GROW: The Book
Has anyone grew their own stinging nettle? Can you give me some growing tips?
@bkpelfrey There is another thread very similar to this one. Not sure how to attach a direct link to it. But it is under the Growing Food category. Just titled "Stinging Nettles" like your post. There are suggestions on growing your own.
@bkpelfrey have grown them but they just came up on their own :)
@bkpelfrey Here is a link to redirect to the existing thread about nettles. Don't let the preview scare you. Another plant was discussed in the thread as well.
I am going to try to plant stinging nettles this year as I have heard that it is a great permaculture plant.
@bkpelfrey the only thing I’ve noticed about nettle is it tends to grow under trees ... shady type of areas that get filtered light.. they grow pretty good coming up even through gravel etc... I would try putting under trees in well drained soil if that helps
@bkpelfrey They can grow in part Shade to full Sun, and can tolerate growing in clay soil. I bought some a couple of years ago in the Winter. I heeled them in and before I had a chance to transplant them they had also started growing and spreading.
I assume that you purchased baby plants, if so, put them in the ground, and let them do their thing.
@bkpelfrey I planted stinging nettles last year in a shady part of my yard and they took off. By the end of the summer the patch was 3 times what I thought it would be. I think they just need shade and lots of water. I transplanted a few off shoots to another area, I hope it takes - will find out in a few months.
LaurieLovesLearning I don't see the link to the other discussion that you mentioned. I just got some nettle leaf from Mountain Rose and would love more information about it and it's uses.
@bcabrobin Common stinging nettles, Urtica dioica, are not poisonous. They do have formic acid, the same acid found in ant bites, on the tips of their hairs. This is actually used medicinally for arthritis.
Nettles are a great food and medicine, They can be fussy about where they grow. They want lots of nutrition (hence why they grew so well on roadsides when horses were fertilizing the waysides) and soil that is fairly friable (not compacted). Here in Massachusetts I have rarely found nettles growing wild. Seeds can be easily found, and I have also been able to transplant them from other gardens.
This doesn't explain, however, how they appeared spontaneously in my compost heap! Did I dump some seed without knowing it? Shrug.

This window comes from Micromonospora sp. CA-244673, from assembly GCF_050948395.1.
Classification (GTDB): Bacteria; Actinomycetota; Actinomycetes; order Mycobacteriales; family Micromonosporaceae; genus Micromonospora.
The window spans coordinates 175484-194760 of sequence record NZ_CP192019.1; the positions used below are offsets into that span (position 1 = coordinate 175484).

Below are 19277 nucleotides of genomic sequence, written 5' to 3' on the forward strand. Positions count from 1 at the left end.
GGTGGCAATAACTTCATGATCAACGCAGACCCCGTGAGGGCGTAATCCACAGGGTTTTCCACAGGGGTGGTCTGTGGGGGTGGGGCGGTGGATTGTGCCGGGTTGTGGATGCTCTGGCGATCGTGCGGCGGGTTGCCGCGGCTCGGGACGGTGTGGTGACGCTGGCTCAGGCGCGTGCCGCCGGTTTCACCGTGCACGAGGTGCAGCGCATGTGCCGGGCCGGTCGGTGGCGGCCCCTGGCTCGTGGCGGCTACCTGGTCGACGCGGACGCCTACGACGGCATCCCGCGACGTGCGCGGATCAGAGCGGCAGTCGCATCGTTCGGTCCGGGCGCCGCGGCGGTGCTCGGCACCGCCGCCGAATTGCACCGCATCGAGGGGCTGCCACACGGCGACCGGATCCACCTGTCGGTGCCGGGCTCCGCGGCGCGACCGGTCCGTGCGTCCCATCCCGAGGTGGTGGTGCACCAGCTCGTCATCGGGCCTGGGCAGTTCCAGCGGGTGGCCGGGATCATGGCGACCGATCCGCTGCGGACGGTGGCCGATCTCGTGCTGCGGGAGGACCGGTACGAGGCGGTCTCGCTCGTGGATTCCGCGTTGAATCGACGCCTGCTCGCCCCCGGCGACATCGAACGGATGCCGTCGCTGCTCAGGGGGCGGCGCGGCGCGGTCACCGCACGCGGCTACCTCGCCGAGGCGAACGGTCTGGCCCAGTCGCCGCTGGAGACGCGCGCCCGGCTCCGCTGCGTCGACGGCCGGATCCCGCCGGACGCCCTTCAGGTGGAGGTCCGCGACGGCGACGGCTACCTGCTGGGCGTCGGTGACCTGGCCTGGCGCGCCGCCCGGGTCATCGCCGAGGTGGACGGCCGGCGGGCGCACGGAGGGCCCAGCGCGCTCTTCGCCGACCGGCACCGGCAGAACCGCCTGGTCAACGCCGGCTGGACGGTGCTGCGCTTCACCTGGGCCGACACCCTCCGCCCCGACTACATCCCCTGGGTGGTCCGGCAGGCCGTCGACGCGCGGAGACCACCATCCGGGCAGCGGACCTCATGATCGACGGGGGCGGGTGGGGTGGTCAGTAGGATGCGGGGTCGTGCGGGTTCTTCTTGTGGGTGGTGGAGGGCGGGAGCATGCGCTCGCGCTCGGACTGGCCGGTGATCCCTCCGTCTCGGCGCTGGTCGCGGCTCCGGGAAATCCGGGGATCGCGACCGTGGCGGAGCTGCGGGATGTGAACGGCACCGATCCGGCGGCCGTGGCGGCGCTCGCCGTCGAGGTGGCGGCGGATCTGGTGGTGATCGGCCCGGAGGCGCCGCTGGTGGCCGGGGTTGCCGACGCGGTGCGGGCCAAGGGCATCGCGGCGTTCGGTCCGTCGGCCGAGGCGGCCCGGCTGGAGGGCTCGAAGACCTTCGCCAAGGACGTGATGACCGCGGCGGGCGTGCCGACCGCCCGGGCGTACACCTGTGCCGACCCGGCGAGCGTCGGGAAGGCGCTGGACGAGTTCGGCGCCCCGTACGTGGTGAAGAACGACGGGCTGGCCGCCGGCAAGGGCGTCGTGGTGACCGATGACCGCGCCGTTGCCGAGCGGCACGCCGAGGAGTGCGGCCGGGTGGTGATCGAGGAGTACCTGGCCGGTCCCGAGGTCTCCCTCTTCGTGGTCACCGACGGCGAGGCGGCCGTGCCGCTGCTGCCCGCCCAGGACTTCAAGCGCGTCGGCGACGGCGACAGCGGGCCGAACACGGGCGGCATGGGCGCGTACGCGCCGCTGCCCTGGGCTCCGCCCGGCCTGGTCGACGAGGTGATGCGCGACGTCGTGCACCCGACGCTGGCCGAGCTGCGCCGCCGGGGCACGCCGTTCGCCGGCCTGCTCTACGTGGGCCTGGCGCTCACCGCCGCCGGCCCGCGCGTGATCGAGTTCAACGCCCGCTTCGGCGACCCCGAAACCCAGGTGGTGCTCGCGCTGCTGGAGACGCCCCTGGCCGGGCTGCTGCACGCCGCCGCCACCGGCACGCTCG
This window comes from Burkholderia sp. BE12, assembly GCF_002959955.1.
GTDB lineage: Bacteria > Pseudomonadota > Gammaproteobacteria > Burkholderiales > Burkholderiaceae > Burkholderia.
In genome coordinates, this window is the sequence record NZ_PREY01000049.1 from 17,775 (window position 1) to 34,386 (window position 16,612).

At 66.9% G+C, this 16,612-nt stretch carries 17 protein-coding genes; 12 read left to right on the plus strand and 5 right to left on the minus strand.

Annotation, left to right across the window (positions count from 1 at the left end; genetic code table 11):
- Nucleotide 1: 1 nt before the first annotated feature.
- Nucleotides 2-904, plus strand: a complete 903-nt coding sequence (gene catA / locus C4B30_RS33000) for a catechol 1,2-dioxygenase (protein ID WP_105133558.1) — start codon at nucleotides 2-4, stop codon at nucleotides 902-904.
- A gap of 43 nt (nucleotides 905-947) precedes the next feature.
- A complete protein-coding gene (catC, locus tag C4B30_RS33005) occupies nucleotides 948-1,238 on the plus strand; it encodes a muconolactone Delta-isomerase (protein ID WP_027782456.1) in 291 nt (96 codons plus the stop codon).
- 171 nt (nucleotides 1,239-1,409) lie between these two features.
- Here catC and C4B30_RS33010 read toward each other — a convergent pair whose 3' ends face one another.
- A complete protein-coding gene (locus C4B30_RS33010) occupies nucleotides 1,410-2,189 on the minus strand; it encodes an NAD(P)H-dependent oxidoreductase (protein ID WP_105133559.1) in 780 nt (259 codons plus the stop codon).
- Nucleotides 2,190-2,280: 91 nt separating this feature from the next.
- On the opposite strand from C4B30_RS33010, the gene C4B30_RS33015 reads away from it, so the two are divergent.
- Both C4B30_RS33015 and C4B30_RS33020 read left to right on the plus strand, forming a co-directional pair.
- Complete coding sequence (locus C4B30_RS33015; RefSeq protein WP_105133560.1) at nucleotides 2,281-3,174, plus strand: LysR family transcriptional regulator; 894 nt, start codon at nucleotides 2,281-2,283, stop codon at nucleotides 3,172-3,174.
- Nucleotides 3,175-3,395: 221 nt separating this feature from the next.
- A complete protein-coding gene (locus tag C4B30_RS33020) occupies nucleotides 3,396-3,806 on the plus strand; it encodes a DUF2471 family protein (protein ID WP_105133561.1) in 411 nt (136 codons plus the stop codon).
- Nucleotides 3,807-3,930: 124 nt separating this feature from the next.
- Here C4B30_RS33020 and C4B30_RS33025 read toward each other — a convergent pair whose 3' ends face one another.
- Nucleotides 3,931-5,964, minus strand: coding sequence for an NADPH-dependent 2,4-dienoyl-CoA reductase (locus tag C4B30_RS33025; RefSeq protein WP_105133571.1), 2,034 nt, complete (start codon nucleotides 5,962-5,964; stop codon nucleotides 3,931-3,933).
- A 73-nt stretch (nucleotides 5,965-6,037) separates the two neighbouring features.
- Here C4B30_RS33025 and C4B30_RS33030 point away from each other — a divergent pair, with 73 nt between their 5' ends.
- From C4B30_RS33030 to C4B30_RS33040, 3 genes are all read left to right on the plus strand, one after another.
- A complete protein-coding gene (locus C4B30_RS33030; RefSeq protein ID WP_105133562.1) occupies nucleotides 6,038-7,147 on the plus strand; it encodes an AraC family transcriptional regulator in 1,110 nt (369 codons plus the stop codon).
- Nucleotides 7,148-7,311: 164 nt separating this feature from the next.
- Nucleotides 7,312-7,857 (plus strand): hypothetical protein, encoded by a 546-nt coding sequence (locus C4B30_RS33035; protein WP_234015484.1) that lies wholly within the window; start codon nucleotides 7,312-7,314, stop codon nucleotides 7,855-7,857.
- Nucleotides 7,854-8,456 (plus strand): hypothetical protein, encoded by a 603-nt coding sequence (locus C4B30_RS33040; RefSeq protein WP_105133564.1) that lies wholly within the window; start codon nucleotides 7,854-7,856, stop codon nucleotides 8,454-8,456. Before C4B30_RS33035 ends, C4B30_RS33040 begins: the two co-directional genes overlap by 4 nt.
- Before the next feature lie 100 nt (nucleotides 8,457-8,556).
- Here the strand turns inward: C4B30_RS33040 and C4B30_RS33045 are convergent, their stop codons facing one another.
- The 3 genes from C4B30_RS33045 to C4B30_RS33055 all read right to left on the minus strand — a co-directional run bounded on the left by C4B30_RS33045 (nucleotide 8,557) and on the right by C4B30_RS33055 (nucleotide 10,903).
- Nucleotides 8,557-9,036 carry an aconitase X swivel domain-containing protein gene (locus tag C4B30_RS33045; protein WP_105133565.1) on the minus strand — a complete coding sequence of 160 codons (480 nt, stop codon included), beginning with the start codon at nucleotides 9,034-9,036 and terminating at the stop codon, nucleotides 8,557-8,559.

Hi, @LaurieLovesLearning, you can make teas and infusions with nettle leaves using boiling water. You can also use the nettle leaves when making soup stock. And you can just add the leaves to soups and stews when you are cooking them, the leaves just sort of melt in and give added nutrition and goodness. You can also make a hair rinse with nettle leaves.
Susun Weed's book Healing Wise has a great chapter that goes in-depth into uses for nettles.
I have used stinging nettles as a controlled border strip in a garden a few times. They thrived, and were useful for teas, etc, kept things green and protected some of my more fragile plants, but you do need to control their capacity to "spread."
For anyone looking for the other discussion, type Stinging Nettles into the search box at the top of the page. There will be several results come up but if you scroll down until you see this discussion: "discussion by dottile46 January 28", it will take you to the prior discussion on nettles. Good info in several of the posts on growing. If you are looking for info on uses, TGN has a post on the subject at: https://thegrownetwork.com/stinging-nettle-benefits-uses/
@vickeym Somehow that link didn't work properly. I will try again. This should work better. Click "View post."
@Iris Weaver the preview of the link that I posted unfortunately focused on the small bit of the discussion (that included bcabrobin) that was further discussing another plant, not the stinging nettle. The link did not post properly.
I am aware of these uses and have done some myself. Our stinging nettle is native here. We have an overabundance!
One other good use is as part of feed to increase cows milk!
Have a love/hate relationship with stinging nettle. Any exposed skin when walking through it sends me running for the hose to douse under cold water for relief from the itching. However, the stinging always helps the mild artherites in my fingers; making my fingers much more flexible for quite awhile afterwards.
I need to go find a good shot of them. We found a patch of something that might be stinging nettl;es but need to fins then for sure,
@vickeym Following is a link to the E-Flora BC web page for Stinging Nettle. If you click on the bar that says "View all photos for this taxon" right underneath the picture, it will take you to a page of pics; some of them are closeups of the leaf, the leaf nodes and the seeds and pics of the plant in different stages of growth. If you click on "View the full interactive map" it will take you to another page where you can scroll through the map to see your area. Then you can click on the dots and get precise locations (including GPS coordinates). Not all locations are indicated so it is probably a lot more common than indicated on the map..
Following is the link to their main page where you can search by species, genera or families from drop down plant lists. Use the selection buttons underneath the Browse feature. Even though it is a BC based website, it is good for most of the Pacific Northwest including Alaska. One of the best geographic-based plant ID sites I have found. You can also become a photo submitter. There is a link to do that on this main page.